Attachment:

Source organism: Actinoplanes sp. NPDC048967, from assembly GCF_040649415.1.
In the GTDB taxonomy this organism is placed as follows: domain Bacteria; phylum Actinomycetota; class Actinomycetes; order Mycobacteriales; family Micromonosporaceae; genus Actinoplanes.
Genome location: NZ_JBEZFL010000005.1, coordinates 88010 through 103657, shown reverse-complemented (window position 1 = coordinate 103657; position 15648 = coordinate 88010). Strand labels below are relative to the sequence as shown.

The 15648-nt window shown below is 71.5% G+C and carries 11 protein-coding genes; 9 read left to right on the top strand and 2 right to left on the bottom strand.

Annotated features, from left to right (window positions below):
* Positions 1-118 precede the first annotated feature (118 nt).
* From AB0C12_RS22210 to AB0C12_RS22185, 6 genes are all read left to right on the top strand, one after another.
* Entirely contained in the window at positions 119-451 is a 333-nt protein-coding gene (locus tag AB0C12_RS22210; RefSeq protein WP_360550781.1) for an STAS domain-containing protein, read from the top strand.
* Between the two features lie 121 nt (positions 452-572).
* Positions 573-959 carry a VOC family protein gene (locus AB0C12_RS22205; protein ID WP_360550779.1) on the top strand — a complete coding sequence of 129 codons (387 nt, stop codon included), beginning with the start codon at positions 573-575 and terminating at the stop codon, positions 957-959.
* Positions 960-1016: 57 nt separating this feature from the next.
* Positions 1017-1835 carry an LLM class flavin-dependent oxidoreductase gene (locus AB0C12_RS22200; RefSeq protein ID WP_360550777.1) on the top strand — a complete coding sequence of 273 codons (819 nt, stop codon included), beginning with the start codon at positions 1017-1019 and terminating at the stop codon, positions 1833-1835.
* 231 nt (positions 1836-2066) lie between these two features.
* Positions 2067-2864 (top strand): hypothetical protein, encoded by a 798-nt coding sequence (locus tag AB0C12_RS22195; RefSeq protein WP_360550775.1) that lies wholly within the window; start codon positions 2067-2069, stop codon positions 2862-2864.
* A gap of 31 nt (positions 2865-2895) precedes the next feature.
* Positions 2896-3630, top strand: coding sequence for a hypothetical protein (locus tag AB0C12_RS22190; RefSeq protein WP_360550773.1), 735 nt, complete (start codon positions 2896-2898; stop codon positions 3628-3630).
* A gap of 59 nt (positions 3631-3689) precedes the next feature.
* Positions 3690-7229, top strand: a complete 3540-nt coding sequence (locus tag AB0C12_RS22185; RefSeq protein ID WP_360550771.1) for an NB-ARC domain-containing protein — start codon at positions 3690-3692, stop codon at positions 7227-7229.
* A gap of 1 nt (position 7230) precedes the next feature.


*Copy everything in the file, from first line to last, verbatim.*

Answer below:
Source organism: Actinoplanes sp. NPDC048967, from assembly GCF_040649415.1.
In the GTDB taxonomy this organism is placed as follows: domain Bacteria; phylum Actinomycetota; class Actinomycetes; order Mycobacteriales; family Micromonosporaceae; genus Actinoplanes.
Genome location: NZ_JBEZFL010000005.1, coordinates 88010 through 103657, shown reverse-complemented (window position 1 = coordinate 103657; position 15648 = coordinate 88010). Strand labels below are relative to the sequence as shown.

The 15648-nt window shown below is 71.5% G+C and carries 11 protein-coding genes; 9 read left to right on the top strand and 2 right to left on the bottom strand.

Annotated features, from left to right (window positions below):
* Positions 1-118 precede the first annotated feature (118 nt).
* From AB0C12_RS22210 to AB0C12_RS22185, 6 genes are all read left to right on the top strand, one after another.
* Entirely contained in the window at positions 119-451 is a 333-nt protein-coding gene (locus tag AB0C12_RS22210; RefSeq protein WP_360550781.1) for an STAS domain-containing protein, read from the top strand.
* Between the two features lie 121 nt (positions 452-572).
* Positions 573-959 carry a VOC family protein gene (locus AB0C12_RS22205; protein ID WP_360550779.1) on the top strand — a complete coding sequence of 129 codons (387 nt, stop codon included), beginning with the start codon at positions 573-575 and terminating at the stop codon, positions 957-959.
* Positions 960-1016: 57 nt separating this feature from the next.
* Positions 1017-1835 carry an LLM class flavin-dependent oxidoreductase gene (locus AB0C12_RS22200; RefSeq protein ID WP_360550777.1) on the top strand — a complete coding sequence of 273 codons (819 nt, stop codon included), beginning with the start codon at positions 1017-1019 and terminating at the stop codon, positions 1833-1835.
* 231 nt (positions 1836-2066) lie between these two features.
* Positions 2067-2864 (top strand): hypothetical protein, encoded by a 798-nt coding sequence (locus tag AB0C12_RS22195; RefSeq protein WP_360550775.1) that lies wholly within the window; start codon positions 2067-2069, stop codon positions 2862-2864.
* A gap of 31 nt (positions 2865-2895) precedes the next feature.
* Positions 2896-3630, top strand: coding sequence for a hypothetical protein (locus tag AB0C12_RS22190; RefSeq protein WP_360550773.1), 735 nt, complete (start codon positions 2896-2898; stop codon positions 3628-3630).
* A gap of 59 nt (positions 3631-3689) precedes the next feature.
* Positions 3690-7229, top strand: a complete 3540-nt coding sequence (locus tag AB0C12_RS22185; RefSeq protein ID WP_360550771.1) for an NB-ARC domain-containing protein — start codon at positions 3690-3692, stop codon at positions 7227-7229.
* A gap of 1 nt (position 7230) precedes the next feature.